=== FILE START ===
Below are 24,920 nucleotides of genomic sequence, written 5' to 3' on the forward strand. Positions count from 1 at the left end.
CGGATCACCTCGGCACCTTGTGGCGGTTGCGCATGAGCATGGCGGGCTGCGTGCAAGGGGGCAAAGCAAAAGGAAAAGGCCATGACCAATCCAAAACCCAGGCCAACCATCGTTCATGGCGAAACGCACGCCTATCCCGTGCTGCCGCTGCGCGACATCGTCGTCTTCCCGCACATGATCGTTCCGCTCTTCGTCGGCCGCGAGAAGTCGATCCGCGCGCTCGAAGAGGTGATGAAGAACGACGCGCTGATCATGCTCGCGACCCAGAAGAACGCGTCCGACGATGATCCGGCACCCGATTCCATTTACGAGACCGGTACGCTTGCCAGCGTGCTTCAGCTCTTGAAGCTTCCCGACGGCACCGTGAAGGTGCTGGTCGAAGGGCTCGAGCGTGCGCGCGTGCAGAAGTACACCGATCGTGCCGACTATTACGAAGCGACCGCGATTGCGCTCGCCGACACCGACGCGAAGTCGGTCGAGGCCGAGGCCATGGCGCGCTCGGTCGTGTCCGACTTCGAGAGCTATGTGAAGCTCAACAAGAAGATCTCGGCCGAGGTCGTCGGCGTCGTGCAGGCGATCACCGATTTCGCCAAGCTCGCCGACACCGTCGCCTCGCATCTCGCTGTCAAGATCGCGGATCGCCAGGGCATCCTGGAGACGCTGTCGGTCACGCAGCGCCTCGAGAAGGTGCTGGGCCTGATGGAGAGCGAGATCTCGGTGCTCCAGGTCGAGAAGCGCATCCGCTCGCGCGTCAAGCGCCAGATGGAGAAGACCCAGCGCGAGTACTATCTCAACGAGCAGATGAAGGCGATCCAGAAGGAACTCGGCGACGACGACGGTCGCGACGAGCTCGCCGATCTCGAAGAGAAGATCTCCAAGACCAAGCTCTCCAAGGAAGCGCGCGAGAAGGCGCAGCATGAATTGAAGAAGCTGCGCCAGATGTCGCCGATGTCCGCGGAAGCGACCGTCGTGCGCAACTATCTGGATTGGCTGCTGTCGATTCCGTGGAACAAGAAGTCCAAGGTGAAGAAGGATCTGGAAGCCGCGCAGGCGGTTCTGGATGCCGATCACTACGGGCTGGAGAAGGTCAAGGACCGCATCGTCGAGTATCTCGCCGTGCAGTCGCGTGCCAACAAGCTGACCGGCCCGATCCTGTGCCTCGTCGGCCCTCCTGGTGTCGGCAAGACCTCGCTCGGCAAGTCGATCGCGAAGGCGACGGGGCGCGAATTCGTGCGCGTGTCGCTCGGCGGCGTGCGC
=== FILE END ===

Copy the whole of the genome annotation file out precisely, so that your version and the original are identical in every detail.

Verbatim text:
Below are 24,920 nucleotides of genomic sequence, written 5' to 3' on the forward strand. Positions count from 1 at the left end.
CGGATCACCTCGGCACCTTGTGGCGGTTGCGCATGAGCATGGCGGGCTGCGTGCAAGGGGGCAAAGCAAAAGGAAAAGGCCATGACCAATCCAAAACCCAGGCCAACCATCGTTCATGGCGAAACGCACGCCTATCCCGTGCTGCCGCTGCGCGACATCGTCGTCTTCCCGCACATGATCGTTCCGCTCTTCGTCGGCCGCGAGAAGTCGATCCGCGCGCTCGAAGAGGTGATGAAGAACGACGCGCTGATCATGCTCGCGACCCAGAAGAACGCGTCCGACGATGATCCGGCACCCGATTCCATTTACGAGACCGGTACGCTTGCCAGCGTGCTTCAGCTCTTGAAGCTTCCCGACGGCACCGTGAAGGTGCTGGTCGAAGGGCTCGAGCGTGCGCGCGTGCAGAAGTACACCGATCGTGCCGACTATTACGAAGCGACCGCGATTGCGCTCGCCGACACCGACGCGAAGTCGGTCGAGGCCGAGGCCATGGCGCGCTCGGTCGTGTCCGACTTCGAGAGCTATGTGAAGCTCAACAAGAAGATCTCGGCCGAGGTCGTCGGCGTCGTGCAGGCGATCACCGATTTCGCCAAGCTCGCCGACACCGTCGCCTCGCATCTCGCTGTCAAGATCGCGGATCGCCAGGGCATCCTGGAGACGCTGTCGGTCACGCAGCGCCTCGAGAAGGTGCTGGGCCTGATGGAGAGCGAGATCTCGGTGCTCCAGGTCGAGAAGCGCATCCGCTCGCGCGTCAAGCGCCAGATGGAGAAGACCCAGCGCGAGTACTATCTCAACGAGCAGATGAAGGCGATCCAGAAGGAACTCGGCGACGACGACGGTCGCGACGAGCTCGCCGATCTCGAAGAGAAGATCTCCAAGACCAAGCTCTCCAAGGAAGCGCGCGAGAAGGCGCAGCATGAATTGAAGAAGCTGCGCCAGATGTCGCCGATGTCCGCGGAAGCGACCGTCGTGCGCAACTATCTGGATTGGCTGCTGTCGATTCCGTGGAACAAGAAGTCCAAGGTGAAGAAGGATCTGGAAGCCGCGCAGGCGGTTCTGGATGCCGATCACTACGGGCTGGAGAAGGTCAAGGACCGCATCGTCGAGTATCTCGCCGTGCAGTCGCGTGCCAACAAGCTGACCGGCCCGATCCTGTGCCTCGTCGGCCCTCCTGGTGTCGGCAAGACCTCGCTCGGCAAGTCGATCGCGAAGGCGACGGGGCGCGAATTCGTGCGCGTGTCGCTCGGCGGCGTGCGC